August 23, 2016 at 1:50 am #816921
I first attempted to take these exams in Aug 2012. I thought my Prometric appt was for Aug 31, but it was for Aug 30, so I missed that Window. I finally sat for Aud in Dec 2012 – 60, Feb 2013 – 61, too busy the next window, then Aug 2013 – 61 – quit. Started back up, sat on Nov 2015 and passed Aud with a 78. Its been downhill ever since.
2016 has not been kind to me at all.
REG – Feb 55, May 69
BEC – May 71
FAR – Aug 52
WTF can I possibly do differently? I study all waking hours of the day and I honestly couldn't track the hours…I'm probably one of the most active posters on this site. Bedtime is 1am for me. I study at work and I know I'm not supposed to. Why can't I pass any of these stupid exams? I have a family and my son is getting older, I can't keep neglecting him. I have Reg on Saturday and BEC on 9/8. I swear, If I fail both of those exams I quit. Using Gleim as my main and I'm about ready to ditch them. I left them for Ninja for early last week for my next REG attempt, but I'm not trending so well (51%). I'm frustrated as hell and would really appreciated some advice.
Thanks NinjasAugust 23, 2016 at 2:07 am #816939mvol5Participant
Well I'm not the motivation you're wanting. I'm posting here because I'm in the same boat. I took reg made 81, then audit happened. I need the motivation too, but I never given one damn about being in public accounting, would be the worst to me.
I made a 72 on my AUD retake, I got a 74 on my first one and on the first take I was sure I made below a 60. The retake I redid the Roger lectures and put in another 30 hours on Ninja MCQ. Averaged 85%, trended at 90.
Went into the test, and felt like I killed the first testlet. 2nd one killed me. 3rd one was ok. I bet the sims got me.. again..
I have BEC on Sept 7, if I don’t pass that I am seriously thinking about just quitting this. I have no plans at all to be in public accounting, none at all. Studying for this test has made me absolutely miserable. I’m so sick of it.August 23, 2016 at 3:36 am #817020mckan514wParticipant
I'm not the motivation you need either mtaylo24 but I sympathize and am posting here to save a new post of my own… Like mvol5 I have no plans at all to be in public accounting and studying for this test is making me absolutely miserable. I made a 71 on BEC this is after over 184 hours of Ninja MCQs averaging 87 and all of Roger's lectures and IPQs averaging in the 90's.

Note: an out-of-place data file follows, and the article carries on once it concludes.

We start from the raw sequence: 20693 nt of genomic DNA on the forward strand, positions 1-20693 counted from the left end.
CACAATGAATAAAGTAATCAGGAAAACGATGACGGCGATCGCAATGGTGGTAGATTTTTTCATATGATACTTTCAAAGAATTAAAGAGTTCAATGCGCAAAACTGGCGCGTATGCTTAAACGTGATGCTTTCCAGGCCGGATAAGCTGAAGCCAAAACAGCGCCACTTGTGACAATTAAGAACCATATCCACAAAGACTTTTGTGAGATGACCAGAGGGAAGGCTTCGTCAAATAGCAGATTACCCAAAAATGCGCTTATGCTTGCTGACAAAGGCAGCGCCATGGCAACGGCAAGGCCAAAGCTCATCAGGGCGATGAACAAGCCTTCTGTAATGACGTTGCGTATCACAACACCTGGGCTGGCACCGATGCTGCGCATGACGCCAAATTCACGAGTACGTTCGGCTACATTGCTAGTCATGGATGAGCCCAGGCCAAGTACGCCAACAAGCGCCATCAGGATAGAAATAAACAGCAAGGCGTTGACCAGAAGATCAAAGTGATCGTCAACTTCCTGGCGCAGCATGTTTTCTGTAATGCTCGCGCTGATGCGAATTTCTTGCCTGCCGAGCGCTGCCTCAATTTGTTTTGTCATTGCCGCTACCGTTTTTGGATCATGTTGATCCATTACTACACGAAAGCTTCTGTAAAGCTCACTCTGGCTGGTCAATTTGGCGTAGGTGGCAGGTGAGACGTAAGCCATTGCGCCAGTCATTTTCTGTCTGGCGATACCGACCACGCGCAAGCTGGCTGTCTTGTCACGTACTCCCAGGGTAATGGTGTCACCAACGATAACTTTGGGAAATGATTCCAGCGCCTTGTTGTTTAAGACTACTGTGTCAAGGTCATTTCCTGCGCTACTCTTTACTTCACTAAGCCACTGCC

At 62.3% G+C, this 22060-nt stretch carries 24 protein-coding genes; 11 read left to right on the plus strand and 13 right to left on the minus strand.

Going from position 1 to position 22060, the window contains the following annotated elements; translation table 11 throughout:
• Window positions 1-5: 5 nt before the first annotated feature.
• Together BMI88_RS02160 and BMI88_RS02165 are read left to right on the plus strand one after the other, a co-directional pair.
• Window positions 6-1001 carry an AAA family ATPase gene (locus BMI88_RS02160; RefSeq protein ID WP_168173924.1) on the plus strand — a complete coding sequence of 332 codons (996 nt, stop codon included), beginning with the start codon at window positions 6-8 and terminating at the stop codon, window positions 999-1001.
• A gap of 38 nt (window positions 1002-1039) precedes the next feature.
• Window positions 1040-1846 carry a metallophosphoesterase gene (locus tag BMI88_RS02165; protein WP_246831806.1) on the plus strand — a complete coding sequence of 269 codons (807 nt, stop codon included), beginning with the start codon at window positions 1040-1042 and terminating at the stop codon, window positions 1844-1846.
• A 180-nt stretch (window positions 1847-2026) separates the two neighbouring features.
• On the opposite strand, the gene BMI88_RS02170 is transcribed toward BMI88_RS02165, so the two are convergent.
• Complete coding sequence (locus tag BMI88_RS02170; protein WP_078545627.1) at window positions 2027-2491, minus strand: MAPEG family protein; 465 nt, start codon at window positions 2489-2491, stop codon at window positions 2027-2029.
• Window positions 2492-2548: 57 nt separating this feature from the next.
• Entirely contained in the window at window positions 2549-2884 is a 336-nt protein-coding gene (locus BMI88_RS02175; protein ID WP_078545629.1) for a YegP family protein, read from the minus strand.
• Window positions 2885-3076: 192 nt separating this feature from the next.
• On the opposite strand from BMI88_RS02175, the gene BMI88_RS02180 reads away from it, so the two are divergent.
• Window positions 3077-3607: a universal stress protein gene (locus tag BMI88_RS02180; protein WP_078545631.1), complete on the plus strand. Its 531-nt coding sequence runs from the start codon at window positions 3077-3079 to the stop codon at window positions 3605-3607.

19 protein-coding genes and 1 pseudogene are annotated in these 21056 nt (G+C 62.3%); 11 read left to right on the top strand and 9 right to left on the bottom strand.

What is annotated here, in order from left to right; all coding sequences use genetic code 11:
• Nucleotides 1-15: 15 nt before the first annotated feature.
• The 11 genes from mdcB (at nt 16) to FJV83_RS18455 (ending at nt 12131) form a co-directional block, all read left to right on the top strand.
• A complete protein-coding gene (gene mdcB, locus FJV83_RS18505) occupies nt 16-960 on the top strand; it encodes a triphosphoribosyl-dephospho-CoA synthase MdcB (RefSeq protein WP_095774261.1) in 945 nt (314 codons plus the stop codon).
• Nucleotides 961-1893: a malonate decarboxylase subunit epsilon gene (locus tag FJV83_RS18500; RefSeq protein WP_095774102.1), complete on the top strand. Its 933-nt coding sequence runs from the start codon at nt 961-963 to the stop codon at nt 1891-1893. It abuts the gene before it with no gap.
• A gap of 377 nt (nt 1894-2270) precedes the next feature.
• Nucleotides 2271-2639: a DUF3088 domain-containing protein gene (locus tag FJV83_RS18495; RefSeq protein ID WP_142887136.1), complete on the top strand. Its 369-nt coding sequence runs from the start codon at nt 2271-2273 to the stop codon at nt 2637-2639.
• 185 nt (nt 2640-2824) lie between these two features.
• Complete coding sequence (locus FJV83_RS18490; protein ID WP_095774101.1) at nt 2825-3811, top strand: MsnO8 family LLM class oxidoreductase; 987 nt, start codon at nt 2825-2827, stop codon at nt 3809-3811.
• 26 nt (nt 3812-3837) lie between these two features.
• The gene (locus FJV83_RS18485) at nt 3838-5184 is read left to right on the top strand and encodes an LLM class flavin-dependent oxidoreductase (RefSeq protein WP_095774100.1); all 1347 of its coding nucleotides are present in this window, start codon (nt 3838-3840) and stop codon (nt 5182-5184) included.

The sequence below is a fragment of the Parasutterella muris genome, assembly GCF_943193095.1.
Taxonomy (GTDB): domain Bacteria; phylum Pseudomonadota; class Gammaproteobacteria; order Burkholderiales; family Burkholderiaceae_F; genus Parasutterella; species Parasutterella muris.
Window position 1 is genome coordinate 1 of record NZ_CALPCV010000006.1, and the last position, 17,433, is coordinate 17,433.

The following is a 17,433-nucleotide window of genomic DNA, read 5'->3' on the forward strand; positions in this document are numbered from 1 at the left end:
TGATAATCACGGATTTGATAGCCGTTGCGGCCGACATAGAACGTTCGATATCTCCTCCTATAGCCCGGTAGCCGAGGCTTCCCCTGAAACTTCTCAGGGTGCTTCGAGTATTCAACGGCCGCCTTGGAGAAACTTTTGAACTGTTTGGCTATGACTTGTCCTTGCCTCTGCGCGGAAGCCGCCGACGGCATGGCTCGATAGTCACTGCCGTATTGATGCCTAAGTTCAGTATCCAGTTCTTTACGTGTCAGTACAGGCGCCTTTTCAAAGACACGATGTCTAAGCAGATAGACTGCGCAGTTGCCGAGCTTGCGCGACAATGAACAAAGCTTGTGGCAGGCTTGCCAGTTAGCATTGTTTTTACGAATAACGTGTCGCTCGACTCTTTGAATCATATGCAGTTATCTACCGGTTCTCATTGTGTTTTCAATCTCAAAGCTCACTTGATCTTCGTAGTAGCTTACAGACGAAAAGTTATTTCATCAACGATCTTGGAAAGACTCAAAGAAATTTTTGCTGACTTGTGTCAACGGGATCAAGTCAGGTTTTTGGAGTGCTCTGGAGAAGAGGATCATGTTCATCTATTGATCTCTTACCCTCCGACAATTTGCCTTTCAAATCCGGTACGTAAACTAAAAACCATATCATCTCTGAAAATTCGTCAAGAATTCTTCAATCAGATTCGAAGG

and I failed FAR with a score so low its embarrassing….
I'm just not sure I have it in me… off to cry some more… I honestly didn't know I could feel this stupid about myselfAugust 23, 2016 at 4:16 am #817029JTParticipant
We are all on the same page,…these test suck!!!…
With that being said, one thing that keeps me motivated is the idea that 5 or 10 or 15 or 20 years from now, I will thinking back “to those days I was studying for the CPA exams” and I want to think back with positive thought knowing that I passed and that I didn't quit and that I have something to show for my hard work and dedication. If I quit, I will be thinking back with resentment, regret, pity, and feeling sorry for myself that I couldnt/didn't get it done.
You guys can definitely do it!August 23, 2016 at 5:22 am #817053AnonymousInactive
FIRST – I've told countless friends/family members that it's hard, but I know there are people who do this AND have kids to worry about – so I have no reason to complain. I cannot begin to imagine the stress/pressure you are under. Hell – I have no idea how anybody gets anything done when they have kids…I feel busy all the time and I don't have kids. Give yourself a break. Just breathe and know that you do not suck and you can do this. Plus, I've seen way worse stats than what you posted there; so i'm not sure what you're crying about ;P